Thoracic Outlet Syndrome (TOS) is a group of disorders that occur when there is compression, irritation, or injury to the blood vessels, nerves, or muscles in the thoracic outlet, which is the area between your neck and shoulder.

This region is relatively narrow and contains several important structures, including the brachial plexus (a network of nerves that control the arm and hand), subclavian artery (an important blood vessel that supplies blood to the arm), and subclavian vein (a large vein that returns blood from the arm to the heart).

There are three main types of Thoracic Outlet Syndrome:

  1. Neurogenic TOS: This is the most common type and results from the compression of the brachial plexus nerves. It can lead to symptoms such as pain, numbness, tingling, and weakness in the arm and hand. Activities that involve repetitive arm movements, poor posture, or an extra rib (cervical rib) are common causes.
  2. Arterial TOS: This occurs when the subclavian artery is compressed, leading to reduced blood flow to the arm. Symptoms may include coldness, discoloration, and pain in the affected limb, especially during physical activity.
  3. Venous TOS: In this type, the subclavian vein is compressed, causing swelling, pain, and discoloration in the arm. It’s often associated with activities that involve repetitive arm movements or heavy lifting.

Diagnosing TOS can be challenging because the symptoms can mimic other conditions like carpal tunnel syndrome or nerve compression in the neck. 

What physiotherapy treatment is available for TOS?

Physiotherapy can be an essential component of the treatment plan for Thoracic Outlet Syndrome (TOS), particularly for neurogenic TOS, where nerve compression is the primary issue. A physiotherapist can help you improve your posture, strengthen your muscles, and alleviate symptoms.

Here are some common physiotherapy approaches for TOS:

  1. Manual Therapy: Hands-on techniques, such as soft tissue massage, joint mobilization, and myofascial release, may be used to alleviate muscle tension and improve circulation in the affected area.
  2. Postural Training: Proper posture is crucial in managing TOS. Your physiotherapist will work with you to improve your posture and teach you techniques to maintain better alignment of your neck, shoulder, and upper back.
  3. Stretching Exercises: Specific stretches can help relieve muscle tightness and tension in the neck, shoulders, and chest. Your therapist may instruct you in exercises that target these areas.
  4. Strengthening Exercises: Strengthening the muscles around the shoulders, neck, and upper back can help stabilize the region and reduce the risk of compression. Your physiotherapist will design a customized exercise program to strengthen the muscles that support your thoracic outlet.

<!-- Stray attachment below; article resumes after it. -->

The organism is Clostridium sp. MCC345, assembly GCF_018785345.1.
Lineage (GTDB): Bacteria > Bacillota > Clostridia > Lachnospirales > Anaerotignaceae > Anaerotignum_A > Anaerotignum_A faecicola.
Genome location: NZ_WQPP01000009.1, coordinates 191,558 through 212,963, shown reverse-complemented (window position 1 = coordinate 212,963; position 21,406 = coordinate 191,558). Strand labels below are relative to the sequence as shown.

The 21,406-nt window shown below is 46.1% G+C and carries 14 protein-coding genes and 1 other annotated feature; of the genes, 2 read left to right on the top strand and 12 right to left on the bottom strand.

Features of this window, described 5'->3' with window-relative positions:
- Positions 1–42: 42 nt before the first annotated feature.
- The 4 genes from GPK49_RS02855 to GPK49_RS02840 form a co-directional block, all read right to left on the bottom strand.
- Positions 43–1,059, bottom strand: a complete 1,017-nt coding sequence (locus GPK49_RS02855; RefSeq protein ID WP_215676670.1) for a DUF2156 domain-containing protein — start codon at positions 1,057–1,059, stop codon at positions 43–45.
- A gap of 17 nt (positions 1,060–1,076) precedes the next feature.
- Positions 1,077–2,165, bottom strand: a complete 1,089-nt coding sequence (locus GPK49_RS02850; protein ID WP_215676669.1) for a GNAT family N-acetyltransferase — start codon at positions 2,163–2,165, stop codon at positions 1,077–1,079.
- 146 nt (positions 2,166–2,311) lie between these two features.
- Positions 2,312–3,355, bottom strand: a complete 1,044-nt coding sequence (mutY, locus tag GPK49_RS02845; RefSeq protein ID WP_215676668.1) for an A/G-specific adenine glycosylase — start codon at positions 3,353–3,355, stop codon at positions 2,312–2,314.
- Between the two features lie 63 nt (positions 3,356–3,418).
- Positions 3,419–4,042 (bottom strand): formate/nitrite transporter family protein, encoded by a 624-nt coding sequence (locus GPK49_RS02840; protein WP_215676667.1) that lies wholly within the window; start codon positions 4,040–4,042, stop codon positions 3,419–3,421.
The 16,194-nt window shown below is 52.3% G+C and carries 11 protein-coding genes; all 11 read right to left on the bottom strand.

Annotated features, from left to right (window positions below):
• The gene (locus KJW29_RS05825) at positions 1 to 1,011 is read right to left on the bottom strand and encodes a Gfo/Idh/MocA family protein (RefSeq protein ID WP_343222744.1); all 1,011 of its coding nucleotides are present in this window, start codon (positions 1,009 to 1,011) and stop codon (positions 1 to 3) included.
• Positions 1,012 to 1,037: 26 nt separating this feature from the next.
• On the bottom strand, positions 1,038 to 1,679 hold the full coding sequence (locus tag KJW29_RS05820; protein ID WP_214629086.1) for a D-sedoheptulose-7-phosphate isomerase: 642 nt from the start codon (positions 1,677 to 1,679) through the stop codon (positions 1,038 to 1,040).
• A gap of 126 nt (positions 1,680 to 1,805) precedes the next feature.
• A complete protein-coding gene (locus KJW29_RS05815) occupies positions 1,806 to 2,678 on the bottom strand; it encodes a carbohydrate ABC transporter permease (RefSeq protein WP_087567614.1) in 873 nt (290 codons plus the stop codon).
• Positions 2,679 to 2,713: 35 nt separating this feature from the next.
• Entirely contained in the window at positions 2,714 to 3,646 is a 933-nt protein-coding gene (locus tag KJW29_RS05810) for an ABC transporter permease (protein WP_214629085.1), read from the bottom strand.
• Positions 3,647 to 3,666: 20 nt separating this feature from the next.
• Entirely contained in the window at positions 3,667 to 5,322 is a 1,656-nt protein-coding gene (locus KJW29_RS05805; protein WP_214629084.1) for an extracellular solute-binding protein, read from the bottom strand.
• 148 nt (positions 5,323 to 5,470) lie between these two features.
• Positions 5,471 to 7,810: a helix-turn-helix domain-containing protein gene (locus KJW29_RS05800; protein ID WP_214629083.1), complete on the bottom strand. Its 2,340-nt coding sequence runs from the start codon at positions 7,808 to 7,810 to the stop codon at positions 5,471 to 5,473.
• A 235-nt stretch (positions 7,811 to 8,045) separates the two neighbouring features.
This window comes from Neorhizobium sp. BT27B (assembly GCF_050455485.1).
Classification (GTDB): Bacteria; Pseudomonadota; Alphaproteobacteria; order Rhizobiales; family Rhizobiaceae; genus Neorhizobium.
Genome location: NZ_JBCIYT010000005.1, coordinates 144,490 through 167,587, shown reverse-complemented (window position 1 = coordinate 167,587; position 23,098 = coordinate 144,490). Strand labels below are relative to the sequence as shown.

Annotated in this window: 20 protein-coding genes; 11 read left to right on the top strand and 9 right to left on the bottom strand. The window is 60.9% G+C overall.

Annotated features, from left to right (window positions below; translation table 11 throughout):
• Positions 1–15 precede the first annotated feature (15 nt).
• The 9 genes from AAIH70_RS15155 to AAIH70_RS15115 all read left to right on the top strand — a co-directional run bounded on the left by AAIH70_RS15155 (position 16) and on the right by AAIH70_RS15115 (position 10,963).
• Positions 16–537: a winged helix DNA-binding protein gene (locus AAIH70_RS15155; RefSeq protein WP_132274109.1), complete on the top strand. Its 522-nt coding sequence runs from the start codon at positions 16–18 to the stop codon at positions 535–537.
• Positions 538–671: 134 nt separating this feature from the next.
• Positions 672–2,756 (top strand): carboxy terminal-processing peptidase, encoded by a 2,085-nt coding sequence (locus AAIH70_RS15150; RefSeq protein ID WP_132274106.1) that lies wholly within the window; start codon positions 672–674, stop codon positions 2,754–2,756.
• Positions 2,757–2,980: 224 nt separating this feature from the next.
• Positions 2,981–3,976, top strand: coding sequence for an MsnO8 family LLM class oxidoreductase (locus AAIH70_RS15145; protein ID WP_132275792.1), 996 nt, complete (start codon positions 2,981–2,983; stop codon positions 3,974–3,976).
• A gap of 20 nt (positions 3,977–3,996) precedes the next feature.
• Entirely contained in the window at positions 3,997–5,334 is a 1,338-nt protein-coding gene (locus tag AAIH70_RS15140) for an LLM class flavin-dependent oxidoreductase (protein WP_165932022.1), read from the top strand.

5. Nerve Gliding Exercises: These exercises can help improve the mobility and function of the brachial plexus nerves and reduce compression. Your therapist will guide you through gentle nerve gliding exercises.
  6. Modalities: Your physical therapist may use modalities like heat, ice, or acupuncture to relieve pain and inflammation.
  7. Ergonomic and Activity Modification: Your therapist can provide guidance on how to adapt your work and daily activities to reduce strain on the thoracic outlet and prevent aggravating your symptoms.
  8. Education: You’ll learn about TOS, its causes, and strategies to manage and prevent its recurrence.

It’s important to consult with a healthcare professional, such as a physiotherapist, for a thorough evaluation and personalized treatment plan. The specific exercises and techniques used in physiotherapy will vary depending on the type and severity of TOS, as well as individual patient needs.

Your physiotherapist will work with you to create a tailored plan to address your condition and help you regain function and reduce symptoms.

It’s important to undergo a comprehensive evaluation by a physiotherapist, to determine the cause of your vertigo and create an appropriate treatment plan. VRT is most effective when tailored to your specific type of vertigo, and consistency with prescribed exercises is essential for achieving positive outcomes.

With proper guidance and commitment, many individuals with vertigo can experience significant relief and improved balance through physiotherapy treatments.   To book your assessment with one of our FCAMT Physiotherapists, click here.

Have a question for one of our physiotherapists?